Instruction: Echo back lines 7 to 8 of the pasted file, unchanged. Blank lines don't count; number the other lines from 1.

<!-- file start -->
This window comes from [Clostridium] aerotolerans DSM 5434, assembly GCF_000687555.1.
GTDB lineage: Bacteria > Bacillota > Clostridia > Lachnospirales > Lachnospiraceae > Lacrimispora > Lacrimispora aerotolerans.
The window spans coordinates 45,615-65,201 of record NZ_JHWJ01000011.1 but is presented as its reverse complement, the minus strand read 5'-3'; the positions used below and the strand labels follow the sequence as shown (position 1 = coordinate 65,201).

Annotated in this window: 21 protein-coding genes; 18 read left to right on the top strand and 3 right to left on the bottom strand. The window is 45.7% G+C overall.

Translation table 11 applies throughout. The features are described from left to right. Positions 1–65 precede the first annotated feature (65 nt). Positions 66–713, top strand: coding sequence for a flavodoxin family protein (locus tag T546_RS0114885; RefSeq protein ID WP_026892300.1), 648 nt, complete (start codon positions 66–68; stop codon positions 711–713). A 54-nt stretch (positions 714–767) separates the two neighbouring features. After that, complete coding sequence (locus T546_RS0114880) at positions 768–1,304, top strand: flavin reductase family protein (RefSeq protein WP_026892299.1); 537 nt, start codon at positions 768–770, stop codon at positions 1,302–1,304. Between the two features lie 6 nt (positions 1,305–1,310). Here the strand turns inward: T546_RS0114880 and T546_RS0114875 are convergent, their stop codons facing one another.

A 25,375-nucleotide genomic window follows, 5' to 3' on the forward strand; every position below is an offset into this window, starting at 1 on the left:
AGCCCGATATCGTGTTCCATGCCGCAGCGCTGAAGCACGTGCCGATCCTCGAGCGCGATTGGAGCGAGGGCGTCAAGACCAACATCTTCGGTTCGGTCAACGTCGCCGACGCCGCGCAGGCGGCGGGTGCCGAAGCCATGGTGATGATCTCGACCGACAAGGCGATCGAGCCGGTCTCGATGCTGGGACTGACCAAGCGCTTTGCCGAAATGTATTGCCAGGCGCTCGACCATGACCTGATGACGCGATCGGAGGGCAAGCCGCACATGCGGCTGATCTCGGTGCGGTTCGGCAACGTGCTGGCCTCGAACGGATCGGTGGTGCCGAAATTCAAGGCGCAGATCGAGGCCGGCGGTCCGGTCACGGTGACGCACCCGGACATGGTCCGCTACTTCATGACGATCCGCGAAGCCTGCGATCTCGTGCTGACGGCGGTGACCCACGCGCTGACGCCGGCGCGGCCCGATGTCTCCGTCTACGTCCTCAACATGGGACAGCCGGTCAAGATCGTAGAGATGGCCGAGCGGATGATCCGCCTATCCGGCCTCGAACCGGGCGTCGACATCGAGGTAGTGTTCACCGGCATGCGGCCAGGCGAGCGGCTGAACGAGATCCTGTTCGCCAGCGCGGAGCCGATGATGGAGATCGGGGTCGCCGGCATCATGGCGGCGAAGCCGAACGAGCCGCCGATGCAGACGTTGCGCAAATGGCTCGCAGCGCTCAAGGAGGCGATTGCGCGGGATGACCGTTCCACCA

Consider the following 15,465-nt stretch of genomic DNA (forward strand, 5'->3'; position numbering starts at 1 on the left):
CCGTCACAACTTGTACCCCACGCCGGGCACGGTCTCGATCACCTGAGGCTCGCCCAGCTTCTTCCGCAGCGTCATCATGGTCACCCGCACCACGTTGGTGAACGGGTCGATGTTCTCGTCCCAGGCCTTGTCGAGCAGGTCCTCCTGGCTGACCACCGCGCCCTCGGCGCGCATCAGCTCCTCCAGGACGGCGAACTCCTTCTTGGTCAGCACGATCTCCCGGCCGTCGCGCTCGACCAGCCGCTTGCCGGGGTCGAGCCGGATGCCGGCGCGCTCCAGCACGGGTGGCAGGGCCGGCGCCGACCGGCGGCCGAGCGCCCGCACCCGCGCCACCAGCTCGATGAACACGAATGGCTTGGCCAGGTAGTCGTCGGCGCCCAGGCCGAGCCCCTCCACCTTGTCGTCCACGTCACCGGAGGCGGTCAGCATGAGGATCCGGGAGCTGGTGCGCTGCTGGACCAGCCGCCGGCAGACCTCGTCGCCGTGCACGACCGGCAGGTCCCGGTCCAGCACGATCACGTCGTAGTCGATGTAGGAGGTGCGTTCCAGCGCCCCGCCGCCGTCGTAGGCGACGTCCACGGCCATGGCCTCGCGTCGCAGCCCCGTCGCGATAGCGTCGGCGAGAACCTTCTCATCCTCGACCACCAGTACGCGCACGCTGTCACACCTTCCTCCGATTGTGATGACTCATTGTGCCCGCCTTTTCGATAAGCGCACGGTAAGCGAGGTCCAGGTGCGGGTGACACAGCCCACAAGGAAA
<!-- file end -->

AGCCCGATATCGTGTTCCATGCCGCAGCGCTGAAGCACGTGCCGATCCTCGAGCGCGATTGGAGCGAGGGCGTCAAGACCAACATCTTCGGTTCGGTCAACGTCGCCGACGCCGCGCAGGCGGCGGGTGCCGAAGCCATGGTGATGATCTCGACCGACAAGGCGATCGAGCCGGTCTCGATGCTGGGACTGACCAAGCGCTTTGCCGAAATGTATTGCCAGGCGCTCGACCATGACCTGATGACGCGATCGGAGGGCAAGCCGCACATGCGGCTGATCTCGGTGCGGTTCGGCAACGTGCTGGCCTCGAACGGATCGGTGGTGCCGAAATTCAAGGCGCAGATCGAGGCCGGCGGTCCGGTCACGGTGACGCACCCGGACATGGTCCGCTACTTCATGACGATCCGCGAAGCCTGCGATCTCGTGCTGACGGCGGTGACCCACGCGCTGACGCCGGCGCGGCCCGATGTCTCCGTCTACGTCCTCAACATGGGACAGCCGGTCAAGATCGTAGAGATGGCCGAGCGGATGATCCGCCTATCCGGCCTCGAACCGGGCGTCGACATCGAGGTAGTGTTCACCGGCATGCGGCCAGGCGAGCGGCTGAACGAGATCCTGTTCGCCAGCGCGGAGCCGATGATGGAGATCGGGGTCGCCGGCATCATGGCGGCGAAGCCGAACGAGCCGCCGATGCAGACGTTGCGCAAATGGCTCGCAGCGCTCAAGGAGGCGATTGCGCGGGATGACCGTTCCACCA

Consider the following 15,465-nt stretch of genomic DNA (forward strand, 5'->3'; position numbering starts at 1 on the left):